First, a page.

The Letcher County Fiscal Court has been given approval by the Kentucky Department of Fish and Wildlife to move forward with the Pioneer Horse Trail atop Pine Mountain.
“I think it was just a lot of misunderstanding,” said Wildlife Commissioner Voncil Thacker. “It’s a state resource and everyone needs to get along and enjoy it.”
The horse trail, which has been in the works since 2007, had been held up over state and federal requirements for more than three years. In December 2008, former Wildlife Commissioner Jon Gassett ordered a halt to work on the horse trail after Kentucky Resources Council Executive Director Tom FitzGerald wrote letters to Gov. Steve Beshear and Gassett complaining about bulldozer work on Little Shepherd Trail.
Mark Marraccini, spokesperson with Fish and Wildlife, said the county has fulfilled its commitment to comply with state and federal regulations up to this point and can proceed.
“We’ve got everything on the right track and we are ready to move forward,” said Letcher County Judge/ Executive Jim Ward.
Ward said an environmental assessment has been conducted as well as archeological surveys. Two trail design specialists were hired by the county to ensure proper placement of the trail to prevent soil erosion, he said, and the trail was re-routed in a few places that were too steep.
“I wouldn’t want it to be done any other way but the right way,” said Jimmy McIntosh, president of the Letcher County Pioneer Horse Trail Committee.
McIntosh, of Craft’s Colly, organized the committee after Little Shepherd Trail was blacktopped in 2005. He had ridden horses on Little Shepherd Trail since he was a boy and wanted a horse trail in Letcher County.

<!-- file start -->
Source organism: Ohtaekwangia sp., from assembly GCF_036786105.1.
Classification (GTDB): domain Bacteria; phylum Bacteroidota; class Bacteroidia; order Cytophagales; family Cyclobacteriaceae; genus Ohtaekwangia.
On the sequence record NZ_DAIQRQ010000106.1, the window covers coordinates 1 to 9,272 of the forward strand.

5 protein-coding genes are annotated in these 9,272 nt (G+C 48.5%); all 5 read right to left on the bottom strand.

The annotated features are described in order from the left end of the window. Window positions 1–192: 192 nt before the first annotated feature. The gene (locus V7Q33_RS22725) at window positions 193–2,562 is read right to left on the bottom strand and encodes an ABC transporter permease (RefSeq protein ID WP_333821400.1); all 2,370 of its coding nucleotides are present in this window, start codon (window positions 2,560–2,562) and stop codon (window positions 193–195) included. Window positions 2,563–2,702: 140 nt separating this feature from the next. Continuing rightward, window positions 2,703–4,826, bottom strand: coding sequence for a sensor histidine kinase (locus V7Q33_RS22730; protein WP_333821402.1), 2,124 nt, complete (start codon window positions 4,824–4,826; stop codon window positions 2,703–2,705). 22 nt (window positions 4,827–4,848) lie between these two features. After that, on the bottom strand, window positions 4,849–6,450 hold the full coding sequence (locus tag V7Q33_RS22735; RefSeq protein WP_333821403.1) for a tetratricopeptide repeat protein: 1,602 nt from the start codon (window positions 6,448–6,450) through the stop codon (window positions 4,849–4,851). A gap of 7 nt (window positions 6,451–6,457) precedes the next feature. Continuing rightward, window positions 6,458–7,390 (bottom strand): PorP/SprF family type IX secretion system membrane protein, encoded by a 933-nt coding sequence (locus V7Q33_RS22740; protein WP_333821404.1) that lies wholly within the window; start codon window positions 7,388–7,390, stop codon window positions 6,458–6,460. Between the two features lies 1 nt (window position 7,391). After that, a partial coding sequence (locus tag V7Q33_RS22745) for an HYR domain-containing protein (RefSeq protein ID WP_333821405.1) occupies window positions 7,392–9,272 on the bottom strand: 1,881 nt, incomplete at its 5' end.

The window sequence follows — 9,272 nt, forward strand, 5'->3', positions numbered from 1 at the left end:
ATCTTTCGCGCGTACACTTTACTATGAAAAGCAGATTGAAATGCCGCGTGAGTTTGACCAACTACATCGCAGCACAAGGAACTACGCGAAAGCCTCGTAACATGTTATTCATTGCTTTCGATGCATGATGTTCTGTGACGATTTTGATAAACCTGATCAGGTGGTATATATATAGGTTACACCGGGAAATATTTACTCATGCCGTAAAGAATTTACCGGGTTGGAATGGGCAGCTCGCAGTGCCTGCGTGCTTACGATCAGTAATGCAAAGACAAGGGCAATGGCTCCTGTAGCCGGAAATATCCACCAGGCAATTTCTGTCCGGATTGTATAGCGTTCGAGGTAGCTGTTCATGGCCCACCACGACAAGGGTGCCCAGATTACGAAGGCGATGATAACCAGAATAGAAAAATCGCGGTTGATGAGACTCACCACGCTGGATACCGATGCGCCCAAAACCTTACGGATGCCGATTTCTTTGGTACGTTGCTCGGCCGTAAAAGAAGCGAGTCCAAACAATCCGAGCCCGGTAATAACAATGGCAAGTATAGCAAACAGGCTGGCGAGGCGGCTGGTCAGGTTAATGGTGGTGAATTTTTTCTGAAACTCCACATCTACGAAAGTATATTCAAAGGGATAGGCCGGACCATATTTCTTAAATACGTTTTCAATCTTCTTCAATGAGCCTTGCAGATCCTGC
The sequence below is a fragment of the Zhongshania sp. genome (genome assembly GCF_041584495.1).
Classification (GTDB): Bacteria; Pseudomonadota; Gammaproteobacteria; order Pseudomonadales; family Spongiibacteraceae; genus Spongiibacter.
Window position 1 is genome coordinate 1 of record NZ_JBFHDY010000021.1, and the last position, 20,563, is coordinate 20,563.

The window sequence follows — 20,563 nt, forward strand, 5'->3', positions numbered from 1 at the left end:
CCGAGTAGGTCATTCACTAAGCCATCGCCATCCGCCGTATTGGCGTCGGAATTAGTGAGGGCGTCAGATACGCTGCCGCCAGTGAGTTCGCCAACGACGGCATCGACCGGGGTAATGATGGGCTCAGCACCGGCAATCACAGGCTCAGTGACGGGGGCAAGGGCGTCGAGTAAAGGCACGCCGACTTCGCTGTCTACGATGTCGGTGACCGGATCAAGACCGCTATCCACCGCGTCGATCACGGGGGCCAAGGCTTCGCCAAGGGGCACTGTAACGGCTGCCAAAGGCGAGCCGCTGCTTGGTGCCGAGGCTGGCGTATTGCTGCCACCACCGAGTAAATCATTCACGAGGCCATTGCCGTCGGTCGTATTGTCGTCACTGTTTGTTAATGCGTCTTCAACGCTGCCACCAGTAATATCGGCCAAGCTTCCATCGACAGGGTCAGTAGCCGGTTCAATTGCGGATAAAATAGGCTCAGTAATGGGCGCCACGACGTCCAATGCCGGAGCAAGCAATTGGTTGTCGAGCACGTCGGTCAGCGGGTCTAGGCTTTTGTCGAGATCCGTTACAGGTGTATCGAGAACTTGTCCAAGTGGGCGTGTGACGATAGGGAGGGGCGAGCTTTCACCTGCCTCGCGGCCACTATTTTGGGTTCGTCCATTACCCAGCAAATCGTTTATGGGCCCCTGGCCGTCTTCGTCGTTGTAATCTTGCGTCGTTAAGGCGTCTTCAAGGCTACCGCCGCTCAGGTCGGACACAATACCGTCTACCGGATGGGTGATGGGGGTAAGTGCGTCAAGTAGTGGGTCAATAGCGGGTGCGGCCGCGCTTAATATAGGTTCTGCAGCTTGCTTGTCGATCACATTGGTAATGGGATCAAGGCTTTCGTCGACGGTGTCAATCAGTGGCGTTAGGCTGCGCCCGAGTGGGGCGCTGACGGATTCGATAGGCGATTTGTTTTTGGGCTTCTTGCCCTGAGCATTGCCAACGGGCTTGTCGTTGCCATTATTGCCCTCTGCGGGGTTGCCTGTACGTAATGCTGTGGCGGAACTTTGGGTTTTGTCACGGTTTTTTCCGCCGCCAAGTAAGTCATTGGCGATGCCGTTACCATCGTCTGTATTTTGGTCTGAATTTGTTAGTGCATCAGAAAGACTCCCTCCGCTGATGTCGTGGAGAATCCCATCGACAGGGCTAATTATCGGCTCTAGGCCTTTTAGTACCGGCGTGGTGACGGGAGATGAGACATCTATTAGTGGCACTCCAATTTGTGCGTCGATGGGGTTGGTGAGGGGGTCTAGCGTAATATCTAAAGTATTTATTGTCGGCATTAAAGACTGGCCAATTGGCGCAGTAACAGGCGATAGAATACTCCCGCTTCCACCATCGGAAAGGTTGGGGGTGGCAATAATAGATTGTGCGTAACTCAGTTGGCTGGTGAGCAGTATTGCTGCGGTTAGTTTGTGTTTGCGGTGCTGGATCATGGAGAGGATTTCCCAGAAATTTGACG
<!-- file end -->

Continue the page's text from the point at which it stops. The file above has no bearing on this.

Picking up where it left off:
McIntosh has worked with local and state officials on the horse trail project.
“I’ll be happy to ride through there and say this is something that has been accomplished,” he said.
The horse trail, with portions of it running parallel to Little Shepherd Trail, will be about six miles long one way and starts at the old entrance to Little Shepherd Trail, which is about a fourth of a mile near a large overlook. Ward said there is a proposal to extend the horse trail to the Harlan County line, which would make the trail 16 miles long.
The trail path is under tree canopies, which McIntosh said horse riders will enjoy.
Ward said Fish and Wildlife officials identified which trees located near the trail could not be removed and which ones could be cut down. Marraccini said Pine Mountain contains federally protected species that use some of the trees located in that area for habitats.
Ward said work will begin this week to clear out some trees that have been approved to be removed, and he is hopeful the horse trail will be open by late summer.
“We got permission to take a small excavator up there and work on it some,” he said.
Ward said about 75 percent of the horse trail was an old wagon trail used transport dry goods and didn’t need much work done to it.
Thacker said he is excited for Letcher County and the people who have worked to make the horse trail a reality.
“I’m just glad to see it on the way,” said Thacker. “It had a lot of good people behind it.”
Thacker said Pine Mountain is “absolutely gorgeous” and the horse trail is a part of adventure tourism.
“This will be absolutely wonderful for our area,” said State Rep. Leslie Combs. “It will be a great attraction obviously for tourism.”
Ward said not only will the trail be a draw for people from outside the county, but Letcher County residents will also have a horse trail to explore.
“Pine Mountain is a gifted spot for nature,” said McIntosh. “I think a lot of people will enjoy it.”